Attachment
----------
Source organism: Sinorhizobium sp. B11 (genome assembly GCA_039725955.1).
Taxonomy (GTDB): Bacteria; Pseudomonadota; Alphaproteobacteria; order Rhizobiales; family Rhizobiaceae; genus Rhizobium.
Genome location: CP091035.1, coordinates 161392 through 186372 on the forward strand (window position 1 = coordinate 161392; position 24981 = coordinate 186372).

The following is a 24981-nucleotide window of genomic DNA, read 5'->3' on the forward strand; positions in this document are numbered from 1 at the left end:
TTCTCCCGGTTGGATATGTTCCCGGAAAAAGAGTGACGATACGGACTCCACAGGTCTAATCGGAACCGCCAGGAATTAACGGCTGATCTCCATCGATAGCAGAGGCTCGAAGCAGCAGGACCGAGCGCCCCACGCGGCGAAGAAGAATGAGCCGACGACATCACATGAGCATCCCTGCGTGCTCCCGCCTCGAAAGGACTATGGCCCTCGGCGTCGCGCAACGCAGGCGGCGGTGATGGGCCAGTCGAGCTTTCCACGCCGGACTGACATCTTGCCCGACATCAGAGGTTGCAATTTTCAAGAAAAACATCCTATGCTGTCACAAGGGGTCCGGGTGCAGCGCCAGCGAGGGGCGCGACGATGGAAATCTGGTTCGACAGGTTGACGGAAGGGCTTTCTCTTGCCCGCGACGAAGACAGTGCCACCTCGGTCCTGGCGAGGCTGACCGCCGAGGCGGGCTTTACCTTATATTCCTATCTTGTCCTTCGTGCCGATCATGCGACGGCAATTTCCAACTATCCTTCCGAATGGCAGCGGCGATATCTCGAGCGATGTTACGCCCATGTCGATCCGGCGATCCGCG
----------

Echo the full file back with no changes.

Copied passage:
Source organism: Sinorhizobium sp. B11 (genome assembly GCA_039725955.1).
Taxonomy (GTDB): Bacteria; Pseudomonadota; Alphaproteobacteria; order Rhizobiales; family Rhizobiaceae; genus Rhizobium.
Genome location: CP091035.1, coordinates 161392 through 186372 on the forward strand (window position 1 = coordinate 161392; position 24981 = coordinate 186372).

The following is a 24981-nucleotide window of genomic DNA, read 5'->3' on the forward strand; positions in this document are numbered from 1 at the left end:
TTCTCCCGGTTGGATATGTTCCCGGAAAAAGAGTGACGATACGGACTCCACAGGTCTAATCGGAACCGCCAGGAATTAACGGCTGATCTCCATCGATAGCAGAGGCTCGAAGCAGCAGGACCGAGCGCCCCACGCGGCGAAGAAGAATGAGCCGACGACATCACATGAGCATCCCTGCGTGCTCCCGCCTCGAAAGGACTATGGCCCTCGGCGTCGCGCAACGCAGGCGGCGGTGATGGGCCAGTCGAGCTTTCCACGCCGGACTGACATCTTGCCCGACATCAGAGGTTGCAATTTTCAAGAAAAACATCCTATGCTGTCACAAGGGGTCCGGGTGCAGCGCCAGCGAGGGGCGCGACGATGGAAATCTGGTTCGACAGGTTGACGGAAGGGCTTTCTCTTGCCCGCGACGAAGACAGTGCCACCTCGGTCCTGGCGAGGCTGACCGCCGAGGCGGGCTTTACCTTATATTCCTATCTTGTCCTTCGTGCCGATCATGCGACGGCAATTTCCAACTATCCTTCCGAATGGCAGCGGCGATATCTCGAGCGATGTTACGCCCATGTCGATCCGGCGATCCGCG